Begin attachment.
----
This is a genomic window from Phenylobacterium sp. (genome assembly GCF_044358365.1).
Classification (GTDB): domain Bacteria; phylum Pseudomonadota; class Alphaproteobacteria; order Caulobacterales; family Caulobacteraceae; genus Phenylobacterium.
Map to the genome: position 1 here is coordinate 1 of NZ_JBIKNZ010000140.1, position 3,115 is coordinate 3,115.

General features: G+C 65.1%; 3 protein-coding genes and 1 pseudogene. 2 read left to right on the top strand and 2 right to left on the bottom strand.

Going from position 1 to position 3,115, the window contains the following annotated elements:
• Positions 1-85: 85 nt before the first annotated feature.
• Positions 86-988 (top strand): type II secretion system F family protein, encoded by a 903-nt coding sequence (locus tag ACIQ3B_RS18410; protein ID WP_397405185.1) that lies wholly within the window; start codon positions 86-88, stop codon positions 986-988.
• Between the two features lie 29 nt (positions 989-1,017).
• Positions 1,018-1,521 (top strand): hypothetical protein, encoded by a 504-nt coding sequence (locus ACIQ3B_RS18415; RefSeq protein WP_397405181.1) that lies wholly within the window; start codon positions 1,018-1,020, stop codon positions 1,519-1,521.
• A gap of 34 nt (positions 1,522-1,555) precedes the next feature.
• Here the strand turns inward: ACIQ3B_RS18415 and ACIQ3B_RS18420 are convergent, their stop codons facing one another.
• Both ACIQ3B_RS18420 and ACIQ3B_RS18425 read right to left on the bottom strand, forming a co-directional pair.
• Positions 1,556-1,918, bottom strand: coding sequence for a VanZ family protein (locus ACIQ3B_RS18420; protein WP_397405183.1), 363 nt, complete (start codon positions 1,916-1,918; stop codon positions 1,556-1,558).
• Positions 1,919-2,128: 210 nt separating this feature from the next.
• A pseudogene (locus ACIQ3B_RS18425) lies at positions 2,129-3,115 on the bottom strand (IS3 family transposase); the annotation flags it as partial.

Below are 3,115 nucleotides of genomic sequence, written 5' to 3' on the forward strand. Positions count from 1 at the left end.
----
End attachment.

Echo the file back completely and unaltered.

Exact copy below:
This is a genomic window from Phenylobacterium sp. (genome assembly GCF_044358365.1).
Classification (GTDB): domain Bacteria; phylum Pseudomonadota; class Alphaproteobacteria; order Caulobacterales; family Caulobacteraceae; genus Phenylobacterium.
Map to the genome: position 1 here is coordinate 1 of NZ_JBIKNZ010000140.1, position 3,115 is coordinate 3,115.

General features: G+C 65.1%; 3 protein-coding genes and 1 pseudogene. 2 read left to right on the top strand and 2 right to left on the bottom strand.

Going from position 1 to position 3,115, the window contains the following annotated elements:
• Positions 1-85: 85 nt before the first annotated feature.
• Positions 86-988 (top strand): type II secretion system F family protein, encoded by a 903-nt coding sequence (locus tag ACIQ3B_RS18410; protein ID WP_397405185.1) that lies wholly within the window; start codon positions 86-88, stop codon positions 986-988.
• Between the two features lie 29 nt (positions 989-1,017).
• Positions 1,018-1,521 (top strand): hypothetical protein, encoded by a 504-nt coding sequence (locus ACIQ3B_RS18415; RefSeq protein WP_397405181.1) that lies wholly within the window; start codon positions 1,018-1,020, stop codon positions 1,519-1,521.
• A gap of 34 nt (positions 1,522-1,555) precedes the next feature.
• Here the strand turns inward: ACIQ3B_RS18415 and ACIQ3B_RS18420 are convergent, their stop codons facing one another.
• Both ACIQ3B_RS18420 and ACIQ3B_RS18425 read right to left on the bottom strand, forming a co-directional pair.
• Positions 1,556-1,918, bottom strand: coding sequence for a VanZ family protein (locus ACIQ3B_RS18420; protein WP_397405183.1), 363 nt, complete (start codon positions 1,916-1,918; stop codon positions 1,556-1,558).
• Positions 1,919-2,128: 210 nt separating this feature from the next.
• A pseudogene (locus ACIQ3B_RS18425) lies at positions 2,129-3,115 on the bottom strand (IS3 family transposase); the annotation flags it as partial.

Below are 3,115 nucleotides of genomic sequence, written 5' to 3' on the forward strand. Positions count from 1 at the left end.